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  • Jimmy Morales

    Jimmy Morales' brother and son are both under preventive arrest over corruption charges. | Photo: EFE

He'd rather defend the people who launched the smear campaign against the commission's investigations.

As the United Nations-backed International Commission Against Impunity in Guatemala, better known as CICIG, continues to put Guatemala’s elite on trial, Guatemalan President Jimmy Morales said Tuesday he would not defend its commissioner-in-chief from the smear campaign launched against him.

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While his own brother and son are both under preventive arrest over corruption charges, Morales argued that "if I did not defend my son, why would I defend others?" in a press conference, his first in months.

A few weeks ago, Iván Velásquez, CICIG's commissioner, gave an interview to CNN Español expressing his concern that the commission could be shut down because of a social media smear campaign against the CICIG's current investigations.

During the press conference, Morales even defended the people who have been spreading the rumors, adding that "If someone has something to say in Guatemala, he or she can say it freely."

CICIG has played a key role in rooting out and prosecuting corruption in the country, gaining particular attention in 2015 for revealing, along with the attorney general’s office, that former President Otto Perez Molina and his former Vice President Roxana Baldetti were at the center of a multi-million dollar bribery scheme. The investigations fueled mass popular protests that ultimately pressured both Baldetti and Perez Molina to resign.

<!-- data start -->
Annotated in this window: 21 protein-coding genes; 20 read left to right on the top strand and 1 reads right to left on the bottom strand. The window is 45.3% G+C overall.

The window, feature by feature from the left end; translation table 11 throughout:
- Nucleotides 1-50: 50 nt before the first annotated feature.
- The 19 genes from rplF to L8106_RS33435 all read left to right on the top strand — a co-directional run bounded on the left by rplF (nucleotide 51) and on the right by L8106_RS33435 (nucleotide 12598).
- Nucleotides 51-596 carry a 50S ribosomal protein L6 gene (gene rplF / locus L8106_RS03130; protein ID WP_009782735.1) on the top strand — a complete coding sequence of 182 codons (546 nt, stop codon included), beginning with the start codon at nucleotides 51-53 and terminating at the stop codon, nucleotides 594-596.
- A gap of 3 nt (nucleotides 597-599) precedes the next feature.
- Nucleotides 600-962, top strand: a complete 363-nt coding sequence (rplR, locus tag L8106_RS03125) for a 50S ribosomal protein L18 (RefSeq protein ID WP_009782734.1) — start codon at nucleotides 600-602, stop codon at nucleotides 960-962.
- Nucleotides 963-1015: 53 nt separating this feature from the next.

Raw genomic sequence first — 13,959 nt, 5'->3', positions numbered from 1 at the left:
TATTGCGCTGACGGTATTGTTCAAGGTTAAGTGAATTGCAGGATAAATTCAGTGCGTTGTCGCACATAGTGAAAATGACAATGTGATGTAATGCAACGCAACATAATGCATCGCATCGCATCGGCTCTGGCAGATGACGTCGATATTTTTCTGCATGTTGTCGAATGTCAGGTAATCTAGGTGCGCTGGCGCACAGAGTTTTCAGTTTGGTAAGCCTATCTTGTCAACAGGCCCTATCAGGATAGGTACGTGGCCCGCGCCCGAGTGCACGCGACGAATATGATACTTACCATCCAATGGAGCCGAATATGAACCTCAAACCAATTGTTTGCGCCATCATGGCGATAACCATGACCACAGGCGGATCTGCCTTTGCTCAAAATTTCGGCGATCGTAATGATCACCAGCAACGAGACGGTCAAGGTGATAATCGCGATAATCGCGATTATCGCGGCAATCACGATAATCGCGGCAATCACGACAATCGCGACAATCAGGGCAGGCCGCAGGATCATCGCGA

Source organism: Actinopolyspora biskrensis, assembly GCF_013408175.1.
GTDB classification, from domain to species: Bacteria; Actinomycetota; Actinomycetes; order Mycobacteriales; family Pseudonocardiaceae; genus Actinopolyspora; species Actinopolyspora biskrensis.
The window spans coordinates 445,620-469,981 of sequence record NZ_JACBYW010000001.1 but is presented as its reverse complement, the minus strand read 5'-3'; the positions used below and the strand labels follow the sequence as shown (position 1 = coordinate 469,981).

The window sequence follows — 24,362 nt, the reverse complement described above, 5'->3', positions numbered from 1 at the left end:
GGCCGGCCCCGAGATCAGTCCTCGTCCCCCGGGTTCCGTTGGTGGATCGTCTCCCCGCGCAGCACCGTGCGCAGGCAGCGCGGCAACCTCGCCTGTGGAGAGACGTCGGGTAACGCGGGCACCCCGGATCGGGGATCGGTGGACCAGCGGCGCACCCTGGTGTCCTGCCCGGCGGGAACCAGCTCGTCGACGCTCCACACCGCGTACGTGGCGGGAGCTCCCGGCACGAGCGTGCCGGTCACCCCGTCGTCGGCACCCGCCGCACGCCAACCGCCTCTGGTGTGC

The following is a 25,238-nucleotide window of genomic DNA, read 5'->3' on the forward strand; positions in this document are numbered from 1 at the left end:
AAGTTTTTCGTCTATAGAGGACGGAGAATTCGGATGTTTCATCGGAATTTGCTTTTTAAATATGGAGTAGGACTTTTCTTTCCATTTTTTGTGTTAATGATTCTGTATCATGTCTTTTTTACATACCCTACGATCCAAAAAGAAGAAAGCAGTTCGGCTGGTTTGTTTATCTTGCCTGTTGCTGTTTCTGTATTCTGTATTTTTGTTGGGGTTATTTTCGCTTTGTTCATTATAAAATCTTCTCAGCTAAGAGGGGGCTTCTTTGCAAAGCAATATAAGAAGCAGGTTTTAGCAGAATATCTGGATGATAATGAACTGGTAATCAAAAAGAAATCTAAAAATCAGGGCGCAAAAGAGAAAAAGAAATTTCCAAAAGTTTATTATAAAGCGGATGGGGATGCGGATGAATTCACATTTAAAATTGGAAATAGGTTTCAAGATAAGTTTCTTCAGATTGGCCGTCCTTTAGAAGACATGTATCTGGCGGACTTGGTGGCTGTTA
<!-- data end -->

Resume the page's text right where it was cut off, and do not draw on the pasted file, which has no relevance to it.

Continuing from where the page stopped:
CICIG’s success has become an international example in the fight against corruption in the region. In neighboring Honduras, the popular anti-corruption movement that gained momentum last year — and raised speculation of a "Central American Spring" alongside Guatemala — took to the streets in weekly marches for months to demand that the government and the U.N. set up CICIH, the Honduran equivalent of CICIG, to tackle widespread government corruption.

But the process of investigation is not without challenges. Velasquez warned last July that Attorney General Thelma Aldana was in a "real situation of danger" after receiving threats for her work uncovering corruption.

Such intimidation and attempted evasions of justice have a long history in Guatemala, where dictatorship-era perpetrators of crimes against humanity and genocide in the bloody 36-year civil war have only recently begun to be held accountable.

Many of the country's political and economic elite, including Perez Molina, have links to the military regimes that ruled Guatemala in the wake the 1954 U.S.-backed coup until the peace accords in the early 1990's.

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